Here you’ll find all of the necessary information!
“The night before the Macy’s Thanksgiving Day Parade, New Yorkers gather to watch the famous giant helium parade balloons get inflated.
A tradition since 1927, the giant character balloons are slowly blown up and brought to life in the streets around the American Museum of Natural History. The enormous balloons take up two full city blocks. Nets and sandbags are used to keep the balloons from escaping during the night.
The action starts around 4pm on Thanksgiving Eve on 77th & 81st Streets between Central Park West and Columbus Avenue. Public viewing is from 3 pm until 8 pm. Regular attendees recommend arriving at about 5 pm when the balloons really start to take shape.”
Where: Central Park West and Columbus Avenue on 77th and 81st Streets
I can’t wait to see this balloon!
“A precocious boy finally learns to fly when Tim Burton’s B. debuts as a helium giant in the 85th Anniversary Macy’s Thanksgiving Day Parade. Specially created by Tim Burton for the Parade’s Blue Sky Gallery Series, B. will join five other works of contemporary art that have been transformed into flying wonders. Firmly rooted in Mr. Burton’s unique aesthetic, B. is a boy obsessed with flight, and has the scars to prove it.”
Check out Macy’s web site for more information about the parade itself – this year is the 85th Annual parade!
Here are a few photos that I took the one year that I went to see the actual parade in person. The company at which I was working was located on Broadway (back when the parade route was on Broadway – check here for the current parade route.) and I got to view the balloons at eye level from our window!! 🙂
Big Orange Fish:
Rich “Uncle” Pennybags:
From the good people at Wikipedia, here is a bit of the Thanksgiving Day Parade trivia:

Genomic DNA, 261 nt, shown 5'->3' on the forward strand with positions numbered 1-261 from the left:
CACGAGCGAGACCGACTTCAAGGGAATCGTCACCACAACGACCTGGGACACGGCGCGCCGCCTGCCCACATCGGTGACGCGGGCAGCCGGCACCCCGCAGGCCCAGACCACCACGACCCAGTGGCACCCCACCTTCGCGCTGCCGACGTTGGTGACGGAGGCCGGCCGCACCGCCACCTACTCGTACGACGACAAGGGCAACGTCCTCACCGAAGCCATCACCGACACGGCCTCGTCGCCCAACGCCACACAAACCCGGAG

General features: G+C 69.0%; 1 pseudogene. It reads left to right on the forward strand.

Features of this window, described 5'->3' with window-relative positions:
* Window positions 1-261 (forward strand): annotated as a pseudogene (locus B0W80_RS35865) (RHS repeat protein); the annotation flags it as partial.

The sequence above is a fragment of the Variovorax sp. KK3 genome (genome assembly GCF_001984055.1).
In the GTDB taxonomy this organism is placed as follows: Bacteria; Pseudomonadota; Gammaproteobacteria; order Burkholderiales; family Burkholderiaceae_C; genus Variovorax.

“In 1920, the inaugural parade was staged by the store. Employees and professional entertainers marched from 145th Street in Harlem to Macy’s flagship store on 34th Street dressed in vibrant costumes. There were floats, professional bands and live animals borrowed from the Central Park Zoo. At the end of that first parade, as has been the case with every parade since, Santa Claus was welcomed into Herald Square. At this first parade, however, the Jolly Old Elf was enthroned on the Macy’s balcony at the 34th Street store entrance, where he was then “crowned” “King of the Kiddies.” With an audience of over a quarter of a million people, the parade was such a success that Macy’s declared it would become an annual event.
At the finale of the 1928 parade, the balloons were released into the sky where they unexpectedly burst. The following year they were redesigned with safety valves to allow them to float for a few days. Address labels were sewn into them, so that whoever found and mailed back the discarded balloon received a gift from Macy’s.
The parade was suspended 1942–1944 during World War II, owing to the need for rubber and helium in the war effort. The parade resumed in 1945 using the route that it followed until 2008. The parade became a permanent part of American culture after being prominently featured in the 1947 film, Miracle on 34th Street, which shows actual footage of the 1946 festivities. The event was first broadcast on network television in 1948.”
Whether you get to see the balloons on Inflation Eve, live the morning of the parade, or on TV (on NBC, 9:00 AM, Thursday 11/25/11), I’m sure that you won’t be able to resist their charm.
Cheers to the Balloons – Hip Hip Hooray!!